The Jug Johnson Saga

The Jug Johnson Saga

On a fateful day in 1975, Skeeter's response to this letter began the entangled web of correspondence with the annoying, irrepressible, and always entertaining Jug Johnson. Their "friendship" went on for years. Here's how it all started. --The editors

Over the years, Jug Johnson had some strange questions and some wild money-making schemes that he felt compelled to run by Skeeter. Topics included everything from handloading to rattlesnake wrangling.

General Delivery
Persimmon Gap, Tex.
Jan. 12, 1975


Mr. Skeeter Skelton
c/o Shooting Times
News Plaza
Peoria, Ill.


Deer Skeeter:
They save old copies of Shootin' Times for me down at the Ranch Barber Shop, and I been readin' the stuff you write about sixshooters and about half of it makes sense. I don't like the stories with a lot of numbers in them.

I was workin' in the cinnabar mines over at Terlinguas, and my Uncle Rat Thomas died and left me his section of land with that old adobe house on it, so I quit my job and moved in. Uncle Rat, he thought a right smart of his sixshooters, and they are all mine now, I guess.


I got to make a livin' and I'm goin' to stock this place with heifers and sell the fat ones and keep some for mother cows. Rawjaw Wheeler, he's a trucker, says he can get me a real good deal at the sale in Montgomery, Ala., so I mortgaged this place for the cash and told him to bring me a truck load.

But that ain't why I'm writin' to you. It's about these guns. There must be 40 of them. While my heifers are out there just makin' me money, I'm goin' to have lots of time to shoot. I got Rat's reloadin' machine--it's a Pacific or RCBS or C&H or Star or one of them.

I been readin' pieces about loadin' shells and I reckon I can do that. But I want you to tell me what to put in the shells. I got bullet casters and it looks like everything else.

I don't want to bother you too much, so let's start with just a few like the two kinds of .45, .44 Magna, .41 Magna, .357 Magna, .41 Long, .38 WCF (what does that mean?), .455, .38 S&W, .32 WCF (don't know what that means, either), .38 Special, .38 Super, .380, .32 ACP (?), .22 Magna, and .22 Long Rifle. Can you use rifle shells in the .22 pistol?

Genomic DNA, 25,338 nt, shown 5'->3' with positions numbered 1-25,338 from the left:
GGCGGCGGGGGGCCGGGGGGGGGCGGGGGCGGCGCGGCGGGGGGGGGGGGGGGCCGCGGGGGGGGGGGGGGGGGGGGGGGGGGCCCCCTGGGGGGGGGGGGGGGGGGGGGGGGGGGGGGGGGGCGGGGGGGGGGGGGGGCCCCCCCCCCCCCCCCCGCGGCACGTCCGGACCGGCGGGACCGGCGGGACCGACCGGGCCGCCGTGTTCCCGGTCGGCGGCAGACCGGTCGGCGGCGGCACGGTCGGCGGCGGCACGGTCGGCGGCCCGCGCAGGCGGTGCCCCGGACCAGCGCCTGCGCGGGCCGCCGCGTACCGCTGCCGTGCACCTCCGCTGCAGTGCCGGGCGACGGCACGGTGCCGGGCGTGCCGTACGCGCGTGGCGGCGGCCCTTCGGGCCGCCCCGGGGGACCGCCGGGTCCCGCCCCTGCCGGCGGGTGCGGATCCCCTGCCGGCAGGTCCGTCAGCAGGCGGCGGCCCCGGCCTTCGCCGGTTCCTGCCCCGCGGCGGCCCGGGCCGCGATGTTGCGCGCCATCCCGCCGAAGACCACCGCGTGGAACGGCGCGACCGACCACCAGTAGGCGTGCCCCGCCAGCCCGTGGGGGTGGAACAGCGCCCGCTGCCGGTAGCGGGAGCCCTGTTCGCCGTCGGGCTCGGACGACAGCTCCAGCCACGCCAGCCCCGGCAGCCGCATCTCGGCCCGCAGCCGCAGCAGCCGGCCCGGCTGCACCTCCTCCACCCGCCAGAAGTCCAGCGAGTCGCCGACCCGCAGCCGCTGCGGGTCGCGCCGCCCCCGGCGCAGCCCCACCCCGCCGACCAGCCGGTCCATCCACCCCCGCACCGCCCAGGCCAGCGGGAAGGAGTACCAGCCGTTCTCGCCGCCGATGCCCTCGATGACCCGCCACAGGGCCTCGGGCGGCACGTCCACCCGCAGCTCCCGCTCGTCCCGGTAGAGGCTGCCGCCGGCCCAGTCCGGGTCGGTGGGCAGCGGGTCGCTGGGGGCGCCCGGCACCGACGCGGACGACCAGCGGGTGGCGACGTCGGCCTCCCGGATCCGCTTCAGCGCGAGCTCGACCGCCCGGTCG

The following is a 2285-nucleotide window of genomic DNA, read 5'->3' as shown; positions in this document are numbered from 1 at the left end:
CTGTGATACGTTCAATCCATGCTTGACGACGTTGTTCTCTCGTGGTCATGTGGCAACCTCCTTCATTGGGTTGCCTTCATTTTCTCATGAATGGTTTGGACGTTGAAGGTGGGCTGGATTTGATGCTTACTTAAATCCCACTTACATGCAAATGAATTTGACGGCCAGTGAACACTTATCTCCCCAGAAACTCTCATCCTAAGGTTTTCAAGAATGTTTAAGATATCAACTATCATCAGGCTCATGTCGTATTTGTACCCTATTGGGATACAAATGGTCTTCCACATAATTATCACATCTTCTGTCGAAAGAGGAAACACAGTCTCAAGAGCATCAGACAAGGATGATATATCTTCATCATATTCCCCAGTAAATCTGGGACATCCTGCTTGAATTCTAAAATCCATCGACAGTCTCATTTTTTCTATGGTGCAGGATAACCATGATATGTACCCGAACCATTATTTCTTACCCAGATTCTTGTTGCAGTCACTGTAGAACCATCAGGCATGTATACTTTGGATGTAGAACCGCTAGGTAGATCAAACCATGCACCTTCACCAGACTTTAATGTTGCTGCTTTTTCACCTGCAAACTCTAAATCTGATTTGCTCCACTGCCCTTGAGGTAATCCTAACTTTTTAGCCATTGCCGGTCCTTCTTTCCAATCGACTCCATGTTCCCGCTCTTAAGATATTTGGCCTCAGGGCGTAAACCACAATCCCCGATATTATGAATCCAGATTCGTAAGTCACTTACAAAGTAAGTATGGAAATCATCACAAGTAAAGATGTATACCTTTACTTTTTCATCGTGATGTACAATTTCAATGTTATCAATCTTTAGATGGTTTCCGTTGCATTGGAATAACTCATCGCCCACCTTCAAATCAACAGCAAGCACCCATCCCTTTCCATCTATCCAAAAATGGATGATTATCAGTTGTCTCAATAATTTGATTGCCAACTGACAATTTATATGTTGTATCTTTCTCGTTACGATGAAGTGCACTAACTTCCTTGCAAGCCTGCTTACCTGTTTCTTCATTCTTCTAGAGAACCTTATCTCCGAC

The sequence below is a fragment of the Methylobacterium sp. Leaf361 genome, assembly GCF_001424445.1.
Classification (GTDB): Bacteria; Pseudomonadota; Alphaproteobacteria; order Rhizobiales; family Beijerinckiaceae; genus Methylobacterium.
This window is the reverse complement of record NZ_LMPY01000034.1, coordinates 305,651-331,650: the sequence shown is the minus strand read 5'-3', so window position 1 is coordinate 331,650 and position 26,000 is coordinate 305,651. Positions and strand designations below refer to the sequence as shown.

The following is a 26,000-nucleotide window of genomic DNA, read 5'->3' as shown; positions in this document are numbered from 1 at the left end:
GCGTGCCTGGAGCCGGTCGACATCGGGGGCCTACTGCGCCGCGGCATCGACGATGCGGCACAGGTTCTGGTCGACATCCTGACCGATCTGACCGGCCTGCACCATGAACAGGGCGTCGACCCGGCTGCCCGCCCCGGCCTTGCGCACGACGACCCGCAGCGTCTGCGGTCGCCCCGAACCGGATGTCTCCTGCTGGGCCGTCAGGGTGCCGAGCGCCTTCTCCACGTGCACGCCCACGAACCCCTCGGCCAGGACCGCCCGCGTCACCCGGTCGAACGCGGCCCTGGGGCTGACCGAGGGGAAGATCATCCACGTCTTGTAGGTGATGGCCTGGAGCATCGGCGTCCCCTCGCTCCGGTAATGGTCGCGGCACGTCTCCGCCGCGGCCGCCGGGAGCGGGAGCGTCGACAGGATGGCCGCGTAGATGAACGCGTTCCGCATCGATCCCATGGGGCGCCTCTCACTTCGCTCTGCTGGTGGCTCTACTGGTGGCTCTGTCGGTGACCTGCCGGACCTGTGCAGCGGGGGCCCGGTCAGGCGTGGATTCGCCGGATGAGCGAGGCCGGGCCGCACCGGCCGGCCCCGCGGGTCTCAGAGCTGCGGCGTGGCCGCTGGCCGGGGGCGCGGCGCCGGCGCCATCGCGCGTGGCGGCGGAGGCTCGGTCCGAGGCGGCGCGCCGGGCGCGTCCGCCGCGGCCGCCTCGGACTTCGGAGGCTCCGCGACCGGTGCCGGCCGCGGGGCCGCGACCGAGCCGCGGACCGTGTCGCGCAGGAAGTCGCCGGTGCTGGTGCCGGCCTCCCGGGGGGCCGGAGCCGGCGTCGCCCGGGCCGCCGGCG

They's a whole bunch more guns here, but I'll write about them later. Just tell me what to put in these.

Also I seen where you wrote a story on holsters, and I would like to buy holsters for these guns. I lost the story, so where did you get the holsters and how much did they cost?

Also don't like the handles on any of these guns and want new handles. Where can I get them?

I wanted to ask you about somethin' else, but here comes Rawjaw's truck and I better help him unload. Looks like I'm finely in the cow business.

Answer soon.

Yours truly,
Clyde Johnson
(they call me Jug)

Peoria, Ill.
May 5, 1975

Mr. Clyde Johnson
General Delivery
Persimmon Gap, Tex.

Dear Mr. Johnson:
Many thanks for your interesting and detailed letter, and please forgive the long but unavoidable delay in my response to it. My writing activities leave only a small amount of time to handle correspondence, and I am hopelessly behind.

But let's get to your inquiry about handloading. It would appear that your uncle's handgun collection is quite extensive. Each of the calibers you mention does, of course, require a different powder charge and sometimes a different primer (Large Pistol or Small Pistol). Weights of powder charges will vary according to the type of powder used, the weight and diameter of the bullet to be loaded, the muzzle velocity desired, and the caliber being loaded.

You will find it an invaluable aid to acquire one of the excellent loading manuals published by Speer Inc., Lyman Products, Sierra Bullets, Hornady Bullets, and others. Their addresses accompany their advertisements in Shooting Times. If, after having read a good reloading manual, you still have specific questions, I would like to refer you to my old friend, John Wootters. John is our handloading editor and a real expert. Just tell him that Skeeter sent you. I know how pleased he will be.

As for the holsters, you were not very specific as to which attracted your interest. There are any number of good holster makers, including Allen's Saddlery, Silver City, N.M.; Bianchi, Temecula, Calif.; Don Hume Leather Goods, Miami, Okla.; George Lawrence Co., Portland, Ore.; Roy's Custom Leather, Magnolia, Ark.; S.D. Myres, El Paso, Tex.; and Safariland, Monrovia, Calif. Write for their catalogs and prices.

You did not stipulate whether you wished to change the stocks on your handguns because you didn't like their appearance or because they don't fit your hand. For cosmetic changes, there are several firms that can supply replacement stocks of ivory, staghorn, and mother-of-pearl. For custom-fitted stocks, write to companies like Herrett's Stocks, Twin Falls, Idaho; Mustang Grips, Temecula, Calif.; or Dave Wayland, Corte Madera, Calif.

My congratulations on your inheritance, and I hope you prosper in the ranching business.

Best wishes.
Skeeter Skelton

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